These were some of the topics discussed last week at the 2008 Maala — Business for Social Responsibility Conference, held at the Tel Aviv Hilton.
A crowd of 600 members of Israel's corporate world spent the day discussing the merits of community involvement and progressive environmental policies, and, of course, how a more responsible business approach affects the bottom line. Speakers included major CEO's, the Minister of Welfare and Jerry Greenfield, cofounder of Ben & Jerry's.Financial Crisis at the Door
A corporation is like a child — it functions best when it is absolutely clear what is expected of it. But when those expectations are confused, unenforced and inconsistent, a child will get in trouble.
-Intel Israel Representative
The conference marked the 10 year anniversary of the founding of Maala, a corporate citizenship organization based on US-based Business for Social Responsibility. Maala Founder and CEO Talia Aharoni opened the conference by noting that awareness of corporate social responsibility in Israel has come a long way in the past ten years, and is now an integral part of the way local companies approach their business. However, she added:
The challenges are going to be even greater with the background of the financial crisis and we will have to be more creative and even more adventurous in addressing the burning social and environmental issues like poverty, water scarcity, climate change and minorities — issues that can't be put aside or wait until the economic recession is over.
Concern over the financial crisis pervaded the event, with some wondering aloud if the credit crunch would end the blossoming of the green economy that has taken place recently. In response, Tzipi Iser Itzik, Executive Director of the Israel Union for Environmental Defense, a prominent environmental organization, presented the green economy as the solution to both the economic and ecological crises. "I have asked investors," she said, "and they told me that are not intending to invest less in green business," adding that Barack Obama was proposing to invest billions in greener infrastructure in the US.
Redefining the Bottom Line
Iser Itzik went on to tell the story of a local factory that for years refused to clean up its emissions. After years of attempts to convince the factory to install a filter on its smokestack, the factory's CEO suddenly requested a permit to install the filter. What had made him finally see the light? As it turns out, one day the CEO's kid came home from school upset that the other kids at school had told him that his dad was killing people by polluting the air.
Jerry Greenfield of Ben & Jerry's.
A fresh and unusual perspective was provided by Ben & Jerry's cofounder Jerry Greenfield, who began his presentation by passing out tiny ice cream cartons to everyone in the audience. After recounting some of the history of the company ("Ben and I were the two slowest, fattest kids of the track in 7th grade"), Greenfield addressed the crowd with brutal honesty:
Business is the most powerful force in our society today, more than religion or governments. This is a relatively new phenomenon Business has incredible influence on our society — through giving campaign contributions, lobbying for legislation, ownership of the media, employing citizens as workers and selling to them as consumers. And all of it is done in the narrow interest of business, which is to make money.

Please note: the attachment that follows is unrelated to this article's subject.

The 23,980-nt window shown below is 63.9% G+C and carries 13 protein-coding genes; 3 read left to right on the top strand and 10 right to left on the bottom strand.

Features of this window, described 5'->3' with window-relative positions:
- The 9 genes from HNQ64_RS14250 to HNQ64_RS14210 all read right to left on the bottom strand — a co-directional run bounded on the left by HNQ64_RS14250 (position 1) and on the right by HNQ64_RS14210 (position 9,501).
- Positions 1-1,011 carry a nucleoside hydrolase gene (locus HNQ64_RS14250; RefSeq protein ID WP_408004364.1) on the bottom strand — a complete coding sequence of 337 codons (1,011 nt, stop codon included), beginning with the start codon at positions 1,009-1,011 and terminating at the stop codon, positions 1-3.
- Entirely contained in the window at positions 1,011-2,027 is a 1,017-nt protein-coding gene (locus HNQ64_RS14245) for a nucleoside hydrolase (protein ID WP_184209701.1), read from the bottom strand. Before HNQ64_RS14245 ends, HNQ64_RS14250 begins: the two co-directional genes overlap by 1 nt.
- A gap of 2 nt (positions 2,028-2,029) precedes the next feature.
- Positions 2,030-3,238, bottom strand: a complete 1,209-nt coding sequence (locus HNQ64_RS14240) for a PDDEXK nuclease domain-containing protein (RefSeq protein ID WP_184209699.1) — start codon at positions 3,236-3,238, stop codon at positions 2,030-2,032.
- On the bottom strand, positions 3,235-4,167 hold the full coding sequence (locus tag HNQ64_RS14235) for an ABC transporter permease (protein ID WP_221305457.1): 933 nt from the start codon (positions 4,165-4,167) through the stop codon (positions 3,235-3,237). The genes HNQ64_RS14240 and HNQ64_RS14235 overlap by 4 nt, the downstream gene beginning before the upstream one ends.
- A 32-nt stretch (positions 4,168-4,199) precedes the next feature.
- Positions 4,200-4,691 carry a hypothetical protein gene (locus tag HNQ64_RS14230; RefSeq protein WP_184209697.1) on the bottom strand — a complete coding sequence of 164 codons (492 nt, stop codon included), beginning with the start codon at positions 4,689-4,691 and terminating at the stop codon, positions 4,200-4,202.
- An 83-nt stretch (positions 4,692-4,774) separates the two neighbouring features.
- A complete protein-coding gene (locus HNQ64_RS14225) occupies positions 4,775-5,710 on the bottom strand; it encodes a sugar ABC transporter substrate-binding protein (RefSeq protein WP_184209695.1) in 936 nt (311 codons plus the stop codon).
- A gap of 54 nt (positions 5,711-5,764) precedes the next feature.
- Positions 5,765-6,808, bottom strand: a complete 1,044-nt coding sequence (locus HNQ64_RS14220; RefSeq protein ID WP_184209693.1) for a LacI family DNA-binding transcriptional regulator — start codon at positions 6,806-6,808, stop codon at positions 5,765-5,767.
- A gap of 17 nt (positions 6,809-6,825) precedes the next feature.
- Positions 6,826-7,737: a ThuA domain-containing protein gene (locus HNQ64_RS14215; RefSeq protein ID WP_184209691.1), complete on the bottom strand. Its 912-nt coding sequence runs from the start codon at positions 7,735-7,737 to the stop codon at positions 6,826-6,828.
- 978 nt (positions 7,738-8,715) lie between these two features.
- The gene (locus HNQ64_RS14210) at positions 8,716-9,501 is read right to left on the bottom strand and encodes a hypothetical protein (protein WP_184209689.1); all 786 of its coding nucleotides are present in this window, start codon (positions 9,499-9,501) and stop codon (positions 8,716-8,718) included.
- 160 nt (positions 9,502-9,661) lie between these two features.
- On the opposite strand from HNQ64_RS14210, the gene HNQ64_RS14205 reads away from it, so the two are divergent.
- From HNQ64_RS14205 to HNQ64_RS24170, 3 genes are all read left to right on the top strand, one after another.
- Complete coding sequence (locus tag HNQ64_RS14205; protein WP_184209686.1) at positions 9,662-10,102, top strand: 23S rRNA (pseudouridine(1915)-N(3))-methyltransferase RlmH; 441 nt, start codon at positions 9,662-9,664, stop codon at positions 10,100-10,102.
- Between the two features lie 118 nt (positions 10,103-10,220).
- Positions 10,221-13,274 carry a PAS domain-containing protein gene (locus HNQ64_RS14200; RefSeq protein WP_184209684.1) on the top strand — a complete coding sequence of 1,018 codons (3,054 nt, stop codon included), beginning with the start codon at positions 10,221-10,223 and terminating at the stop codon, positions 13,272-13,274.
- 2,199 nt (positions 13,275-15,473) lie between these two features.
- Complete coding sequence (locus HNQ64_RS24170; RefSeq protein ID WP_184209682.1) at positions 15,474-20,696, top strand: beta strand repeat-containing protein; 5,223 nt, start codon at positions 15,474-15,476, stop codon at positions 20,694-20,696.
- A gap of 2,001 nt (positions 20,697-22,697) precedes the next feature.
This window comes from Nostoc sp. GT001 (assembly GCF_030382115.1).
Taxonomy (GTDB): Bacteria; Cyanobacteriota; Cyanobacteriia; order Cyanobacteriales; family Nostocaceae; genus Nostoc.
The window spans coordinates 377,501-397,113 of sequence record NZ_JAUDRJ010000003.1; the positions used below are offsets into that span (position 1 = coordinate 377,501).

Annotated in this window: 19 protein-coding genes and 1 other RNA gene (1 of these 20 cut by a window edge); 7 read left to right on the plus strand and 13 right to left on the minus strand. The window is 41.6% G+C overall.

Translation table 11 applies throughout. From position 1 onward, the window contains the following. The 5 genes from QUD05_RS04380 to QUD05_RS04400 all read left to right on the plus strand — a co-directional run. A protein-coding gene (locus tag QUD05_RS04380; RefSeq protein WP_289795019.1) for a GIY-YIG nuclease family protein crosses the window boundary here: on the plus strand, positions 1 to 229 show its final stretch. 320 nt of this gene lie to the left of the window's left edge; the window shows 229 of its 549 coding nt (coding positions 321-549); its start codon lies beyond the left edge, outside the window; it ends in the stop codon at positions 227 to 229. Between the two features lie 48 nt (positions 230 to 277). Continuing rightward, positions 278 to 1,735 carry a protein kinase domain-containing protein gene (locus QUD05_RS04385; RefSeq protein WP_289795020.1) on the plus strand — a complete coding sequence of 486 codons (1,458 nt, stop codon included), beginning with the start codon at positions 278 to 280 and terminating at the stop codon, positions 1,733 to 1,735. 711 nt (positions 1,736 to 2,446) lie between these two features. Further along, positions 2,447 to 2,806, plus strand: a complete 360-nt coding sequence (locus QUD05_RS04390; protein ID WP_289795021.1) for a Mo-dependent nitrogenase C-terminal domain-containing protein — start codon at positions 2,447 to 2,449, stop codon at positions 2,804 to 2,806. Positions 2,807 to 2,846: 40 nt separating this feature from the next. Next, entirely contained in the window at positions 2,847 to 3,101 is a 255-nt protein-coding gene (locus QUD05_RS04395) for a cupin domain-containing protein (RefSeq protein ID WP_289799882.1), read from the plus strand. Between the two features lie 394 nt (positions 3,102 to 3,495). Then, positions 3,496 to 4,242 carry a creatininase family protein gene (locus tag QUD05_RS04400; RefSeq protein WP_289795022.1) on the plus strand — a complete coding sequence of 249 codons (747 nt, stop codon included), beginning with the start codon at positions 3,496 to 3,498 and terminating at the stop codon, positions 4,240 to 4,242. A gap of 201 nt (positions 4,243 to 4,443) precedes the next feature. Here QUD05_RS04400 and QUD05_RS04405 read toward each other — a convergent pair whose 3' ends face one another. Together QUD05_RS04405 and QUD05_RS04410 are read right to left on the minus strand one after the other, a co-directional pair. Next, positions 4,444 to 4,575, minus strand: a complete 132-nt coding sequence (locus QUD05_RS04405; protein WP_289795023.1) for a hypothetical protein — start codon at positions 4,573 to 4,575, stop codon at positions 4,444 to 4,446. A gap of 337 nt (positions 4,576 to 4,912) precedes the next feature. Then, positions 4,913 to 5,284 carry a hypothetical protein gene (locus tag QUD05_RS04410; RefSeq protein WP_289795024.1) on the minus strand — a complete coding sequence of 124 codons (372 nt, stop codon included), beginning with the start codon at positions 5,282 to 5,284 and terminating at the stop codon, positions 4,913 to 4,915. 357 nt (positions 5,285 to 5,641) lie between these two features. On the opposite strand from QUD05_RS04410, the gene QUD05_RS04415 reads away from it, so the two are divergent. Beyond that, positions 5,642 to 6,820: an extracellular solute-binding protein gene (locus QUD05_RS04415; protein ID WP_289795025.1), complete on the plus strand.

The difference between a business-led society and a society led by religion or government, Greenfield said, is that business is generally not concerned with its impact on society. "Business students are still taught that the only legitimate purpose of business is to maximize profit. We wouldn't tolerate that from any other major entity in society, but it's okay for business."
Ben & Jerry's moved beyond this paradigm, Greenfield told the conference, by redefining its bottom line to include social goals, and today issues reports on its social accomplishments right next to its financial reports. "At Ben & Jerry's there is a spiritual aspect to business. As we help others, we can't help but be helped in return," he added.
Green is Good for Business
At an unusual panel discussion, which brought together representatives of business, government and civil society, one thing that everyone seemed to agree on was that green (or at least the appearance of green) is good for business. Business reps discussed their attempts to move beyond compliance with regulation, and become responsible members of the larger community, while government reps detailed their plans to encourage green tech. As one speaker put it, "Ten years ago, this was the territory of a small group of tree huggers. Today it is mainstream."
Dr. Lia Ettinger of the Heschel Center for Environmental Learning and Leadership summed up the panel discussion by recognizing the business world's progress toward environmental responsibility. However, she noted:
Business activity is growing all the time, and it's not enough to just reduce its externalities a bit. This crisis needs new, outside the box thinking. Industry has to reinvent itself. The financial crisis was caused by a systemic failure, and the ecological crisis is the same. We have a small window of opportunity to radically reinvent ourselves. We must move the tax burden onto the biggest polluters, stop subsidizing unsustainable activities and invest in the environment and society to avoid recession. That's the kind of thinking that is needed, and I invite you all to adopt it.
Photos by Daniel Cherrin.